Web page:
Now, the next generation, led by Bay Area businessman and Museum Chair Andrew Kluger, has stepped up to the plate with plans to unveil a $62 million facility in Yerba Buena Gardens in early 2020.

It’s being designed by Enrique Norten of TEN Arquitectos, with a metal façade by Dutch-born, Mexico-City-based artist Jan Hendrix that will wrap around the museum’s Jessie Square entrance. Hendrix’s work is a “topographic map, three stories high and a thousand meters long, that depicts the history of Mexican immigration to the United States,” Kluger says.

It was a steep mountain to climb, but Kluger and board members raised the needed $62 million in only five years.

Getting there took a combination of creativity and moxie.

“First, we sold the air rights over the property—we negotiated that with Millennium Partners, who are building luxury condos above the first four floors of what will be the new building,” says Kluger, a serial entrepreneur who was born in Mexico City but moved to San Francisco when he was 13, attending Marina Middle School and Lowell High before getting a law degree at the University of San Francisco.

The air rights transaction brought in $28 million. They also obtained $16 million from the city’s Redevelopment Agency and almost $15 million for the rights to the parking lot in the area—jointly shared by the Mexican Museum, the Contemporary Jewish Museum and St. Patrick Church. Millennium Partners kicked in an additional $5 million.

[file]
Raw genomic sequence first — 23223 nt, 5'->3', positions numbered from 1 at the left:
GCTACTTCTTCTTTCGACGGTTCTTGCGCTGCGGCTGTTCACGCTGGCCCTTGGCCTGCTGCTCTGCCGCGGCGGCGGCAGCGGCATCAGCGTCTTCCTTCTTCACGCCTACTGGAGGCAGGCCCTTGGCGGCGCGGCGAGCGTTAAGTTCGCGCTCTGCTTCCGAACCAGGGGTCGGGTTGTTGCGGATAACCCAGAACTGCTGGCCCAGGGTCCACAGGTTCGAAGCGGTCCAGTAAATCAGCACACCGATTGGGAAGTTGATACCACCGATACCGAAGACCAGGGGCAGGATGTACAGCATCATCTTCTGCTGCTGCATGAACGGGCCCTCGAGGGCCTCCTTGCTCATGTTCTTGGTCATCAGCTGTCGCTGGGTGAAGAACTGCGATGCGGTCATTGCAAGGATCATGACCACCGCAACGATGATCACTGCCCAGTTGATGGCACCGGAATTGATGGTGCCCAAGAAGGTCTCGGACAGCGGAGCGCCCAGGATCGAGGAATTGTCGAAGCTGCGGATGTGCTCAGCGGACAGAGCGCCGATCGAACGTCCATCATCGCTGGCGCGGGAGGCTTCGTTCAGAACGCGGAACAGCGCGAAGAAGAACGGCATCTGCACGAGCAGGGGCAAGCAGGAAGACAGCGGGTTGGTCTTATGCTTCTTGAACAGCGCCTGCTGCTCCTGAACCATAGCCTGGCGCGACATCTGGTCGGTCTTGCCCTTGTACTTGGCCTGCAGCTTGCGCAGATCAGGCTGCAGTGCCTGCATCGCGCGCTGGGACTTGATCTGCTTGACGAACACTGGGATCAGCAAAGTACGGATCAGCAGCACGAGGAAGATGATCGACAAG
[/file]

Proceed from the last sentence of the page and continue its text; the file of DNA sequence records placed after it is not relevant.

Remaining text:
Kluger and board members also wrangled sizeable contributions from Guadalupe Rivera Martin (daughter of Diego Rivera), Ann Rockefeller Roberts (Nelson Rockefeller’s daughter), and actor Edward James Olmos.

Additionally, in 2011 the museum was granted a prestigious Smithsonian Foundation affiliation, paving the way for further fundraising.

Kluger became museum treasurer in 2012, at the request of the Mexican government because he had served as one of five honorary U.S. co-chairs of the Mexican bicentennial celebrations in 2010. (In his spare time, he runs Early Bird Alert, a medical software company, and Bluegrass Assisted Living, among other ventures.)

“They initially asked me if I would help get [the museum] back on track,” he recalls. “I came on board, looked at the mess that existed, began doing audits and came up with a plan to get them back on track,” he says. “Then, in 2013, I was asked to become chairman of the board. I said, OK, I’ll give it a year. Four years later, I’m still here.”